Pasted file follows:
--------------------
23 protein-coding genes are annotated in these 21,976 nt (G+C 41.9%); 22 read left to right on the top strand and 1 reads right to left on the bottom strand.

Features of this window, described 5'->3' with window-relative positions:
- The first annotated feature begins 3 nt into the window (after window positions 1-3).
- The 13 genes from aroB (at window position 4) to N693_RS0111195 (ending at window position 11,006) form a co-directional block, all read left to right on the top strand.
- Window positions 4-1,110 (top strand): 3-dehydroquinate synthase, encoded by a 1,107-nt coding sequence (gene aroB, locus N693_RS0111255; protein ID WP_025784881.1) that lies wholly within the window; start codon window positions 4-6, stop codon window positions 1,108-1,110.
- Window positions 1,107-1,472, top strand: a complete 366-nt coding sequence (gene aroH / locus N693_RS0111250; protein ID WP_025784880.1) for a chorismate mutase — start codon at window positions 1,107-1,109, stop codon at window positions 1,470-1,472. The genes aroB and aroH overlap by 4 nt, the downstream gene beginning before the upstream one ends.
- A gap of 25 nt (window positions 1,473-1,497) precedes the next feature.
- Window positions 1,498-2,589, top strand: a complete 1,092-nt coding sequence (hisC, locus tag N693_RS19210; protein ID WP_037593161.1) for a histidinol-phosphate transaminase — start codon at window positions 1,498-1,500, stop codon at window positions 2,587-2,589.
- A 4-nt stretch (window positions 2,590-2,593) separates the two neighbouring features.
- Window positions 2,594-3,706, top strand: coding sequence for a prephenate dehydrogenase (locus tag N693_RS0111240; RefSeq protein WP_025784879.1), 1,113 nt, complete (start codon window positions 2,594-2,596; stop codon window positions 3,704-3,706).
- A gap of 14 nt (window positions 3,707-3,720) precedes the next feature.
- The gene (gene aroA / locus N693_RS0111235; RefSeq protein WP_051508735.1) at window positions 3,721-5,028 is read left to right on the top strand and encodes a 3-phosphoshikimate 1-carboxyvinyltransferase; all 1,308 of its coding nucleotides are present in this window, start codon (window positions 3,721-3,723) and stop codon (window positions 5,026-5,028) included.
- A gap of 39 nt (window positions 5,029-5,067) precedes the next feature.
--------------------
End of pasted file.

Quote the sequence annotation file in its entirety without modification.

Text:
23 protein-coding genes are annotated in these 21,976 nt (G+C 41.9%); 22 read left to right on the top strand and 1 reads right to left on the bottom strand.

Features of this window, described 5'->3' with window-relative positions:
- The first annotated feature begins 3 nt into the window (after window positions 1-3).
- The 13 genes from aroB (at window position 4) to N693_RS0111195 (ending at window position 11,006) form a co-directional block, all read left to right on the top strand.
- Window positions 4-1,110 (top strand): 3-dehydroquinate synthase, encoded by a 1,107-nt coding sequence (gene aroB, locus N693_RS0111255; protein ID WP_025784881.1) that lies wholly within the window; start codon window positions 4-6, stop codon window positions 1,108-1,110.
- Window positions 1,107-1,472, top strand: a complete 366-nt coding sequence (gene aroH / locus N693_RS0111250; protein ID WP_025784880.1) for a chorismate mutase — start codon at window positions 1,107-1,109, stop codon at window positions 1,470-1,472. The genes aroB and aroH overlap by 4 nt, the downstream gene beginning before the upstream one ends.
- A gap of 25 nt (window positions 1,473-1,497) precedes the next feature.
- Window positions 1,498-2,589, top strand: a complete 1,092-nt coding sequence (hisC, locus tag N693_RS19210; protein ID WP_037593161.1) for a histidinol-phosphate transaminase — start codon at window positions 1,498-1,500, stop codon at window positions 2,587-2,589.
- A 4-nt stretch (window positions 2,590-2,593) separates the two neighbouring features.
- Window positions 2,594-3,706, top strand: coding sequence for a prephenate dehydrogenase (locus tag N693_RS0111240; RefSeq protein WP_025784879.1), 1,113 nt, complete (start codon window positions 2,594-2,596; stop codon window positions 3,704-3,706).
- A gap of 14 nt (window positions 3,707-3,720) precedes the next feature.
- The gene (gene aroA / locus N693_RS0111235; RefSeq protein WP_051508735.1) at window positions 3,721-5,028 is read left to right on the top strand and encodes a 3-phosphoshikimate 1-carboxyvinyltransferase; all 1,308 of its coding nucleotides are present in this window, start codon (window positions 3,721-3,723) and stop codon (window positions 5,026-5,028) included.
- A gap of 39 nt (window positions 5,029-5,067) precedes the next feature.